The red mulberry (Morus rubra) is one of the least demanding fruit trees you can choose for your garden. It is a medium-sized tree that produces an abundance of edible fruit with very little attention from you. Red mulberry is hardy in U.S. Department of Agriculture plant hardiness zone 5 through 9 in eastern North America. Although it is a little more delicate than some other mulberry species, the red mulberry is adaptable and sturdy.
The natural range of the red mulberry includes Eastern North America from Canada south to Florida and Texas. This tree thrives in woodlands and moist, shaded spots. It's often found in ravines and along streams and rivers. Although it develops best in sheltered locations, it can grow almost anywhere there's enough moisture, including open floodplains, pastures and fence rows. In its native habitat, the red mulberry is not especially susceptible to pests or diseases, making it a good, no-fuss garden option.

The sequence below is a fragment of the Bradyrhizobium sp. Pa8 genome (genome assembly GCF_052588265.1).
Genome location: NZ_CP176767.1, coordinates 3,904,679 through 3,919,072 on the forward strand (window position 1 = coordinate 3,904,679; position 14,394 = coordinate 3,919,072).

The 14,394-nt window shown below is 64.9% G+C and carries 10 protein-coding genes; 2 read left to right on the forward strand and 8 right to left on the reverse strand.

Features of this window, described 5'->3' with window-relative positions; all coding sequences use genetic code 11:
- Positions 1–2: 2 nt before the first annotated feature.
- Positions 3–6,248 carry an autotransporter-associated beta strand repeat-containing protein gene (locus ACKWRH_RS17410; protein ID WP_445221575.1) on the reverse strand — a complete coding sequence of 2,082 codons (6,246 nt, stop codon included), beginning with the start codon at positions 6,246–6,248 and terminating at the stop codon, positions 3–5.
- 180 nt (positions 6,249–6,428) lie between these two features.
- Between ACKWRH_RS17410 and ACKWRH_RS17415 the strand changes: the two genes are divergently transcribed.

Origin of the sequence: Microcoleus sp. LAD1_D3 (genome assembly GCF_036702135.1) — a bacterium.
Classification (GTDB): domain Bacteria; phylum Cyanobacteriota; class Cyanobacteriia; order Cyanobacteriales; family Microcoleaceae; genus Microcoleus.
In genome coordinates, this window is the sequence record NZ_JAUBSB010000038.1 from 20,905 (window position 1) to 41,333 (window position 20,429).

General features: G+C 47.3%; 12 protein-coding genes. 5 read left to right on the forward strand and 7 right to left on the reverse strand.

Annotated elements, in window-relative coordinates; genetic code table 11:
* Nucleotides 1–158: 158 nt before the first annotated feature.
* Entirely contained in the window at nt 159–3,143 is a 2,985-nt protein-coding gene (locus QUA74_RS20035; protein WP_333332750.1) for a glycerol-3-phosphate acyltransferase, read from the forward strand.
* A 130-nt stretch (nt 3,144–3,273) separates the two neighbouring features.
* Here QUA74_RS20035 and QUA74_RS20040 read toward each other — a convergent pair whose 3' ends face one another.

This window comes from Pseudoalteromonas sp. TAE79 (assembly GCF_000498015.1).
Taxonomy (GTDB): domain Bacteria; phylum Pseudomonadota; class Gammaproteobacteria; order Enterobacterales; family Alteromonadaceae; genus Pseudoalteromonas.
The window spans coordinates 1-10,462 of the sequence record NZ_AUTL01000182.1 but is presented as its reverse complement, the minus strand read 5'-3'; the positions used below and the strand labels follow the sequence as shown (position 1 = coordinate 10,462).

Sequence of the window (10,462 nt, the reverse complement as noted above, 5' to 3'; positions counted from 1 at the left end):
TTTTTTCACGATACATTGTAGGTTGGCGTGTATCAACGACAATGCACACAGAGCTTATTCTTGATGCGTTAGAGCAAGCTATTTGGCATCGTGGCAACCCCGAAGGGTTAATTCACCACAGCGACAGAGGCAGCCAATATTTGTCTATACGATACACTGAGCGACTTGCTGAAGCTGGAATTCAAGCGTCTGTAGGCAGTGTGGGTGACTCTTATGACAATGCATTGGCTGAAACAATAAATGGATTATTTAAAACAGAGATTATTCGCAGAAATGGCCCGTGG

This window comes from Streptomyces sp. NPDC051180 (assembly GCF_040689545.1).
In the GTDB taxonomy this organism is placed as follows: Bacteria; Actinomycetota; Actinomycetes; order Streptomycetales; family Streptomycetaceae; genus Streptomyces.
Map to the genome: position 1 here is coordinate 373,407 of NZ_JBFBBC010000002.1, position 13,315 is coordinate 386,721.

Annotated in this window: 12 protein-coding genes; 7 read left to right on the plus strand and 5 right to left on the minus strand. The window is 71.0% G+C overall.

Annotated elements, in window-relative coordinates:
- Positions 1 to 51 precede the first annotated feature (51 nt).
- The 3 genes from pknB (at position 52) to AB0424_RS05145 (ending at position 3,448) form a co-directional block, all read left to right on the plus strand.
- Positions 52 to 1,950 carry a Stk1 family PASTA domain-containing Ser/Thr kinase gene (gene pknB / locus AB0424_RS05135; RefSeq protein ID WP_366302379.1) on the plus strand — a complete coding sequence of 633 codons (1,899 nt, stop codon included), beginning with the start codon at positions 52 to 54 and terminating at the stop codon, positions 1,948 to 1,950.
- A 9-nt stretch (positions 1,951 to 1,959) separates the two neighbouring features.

Red mulberry is not particular about soil; its seeds are dispersed by the birds that consume its fruit, and they can sprout almost anywhere. The tree does well in moist, well-drained soils, but it will tolerate sandy and clay soils. It does best in nutrient-rich soil, however, and is not as adaptable to soils lacking in organic matter as some other mulberry species. The tree's adaptability and popularity with birds means you'll probably find seedlings volunteering in your yard whether you want them or not.
The red mulberry's thirst is not extreme. Despite its liking for creek banks, it can grow in the open if the soil is not especially dry. Species such as the Texas mulberry (Morus microphylla), are more drought tolerant than the red mulberry. Compared to such species, the red mulberry's water requirements are high.
Red mulberry is at home in forests, river-bank thickets and other sheltered areas, so it does well in locations that are partly, or even significantly, shaded by larger trees and other vegetation. Its sunlight preferences are not finicky; red mulberry is reasonably tolerant of heat, and can do well in locations that receive full sun.
The red mulberry is a good ornamental species because it grows quickly almost anywhere, but its real selling point is its fruit. All those berries attract a wide variety of bird species, along with squirrels and other small mammals. Most humans find the fruit tasty, too. The berries were used as a food source by Native Americans, and they work well in jams, jellies and pies.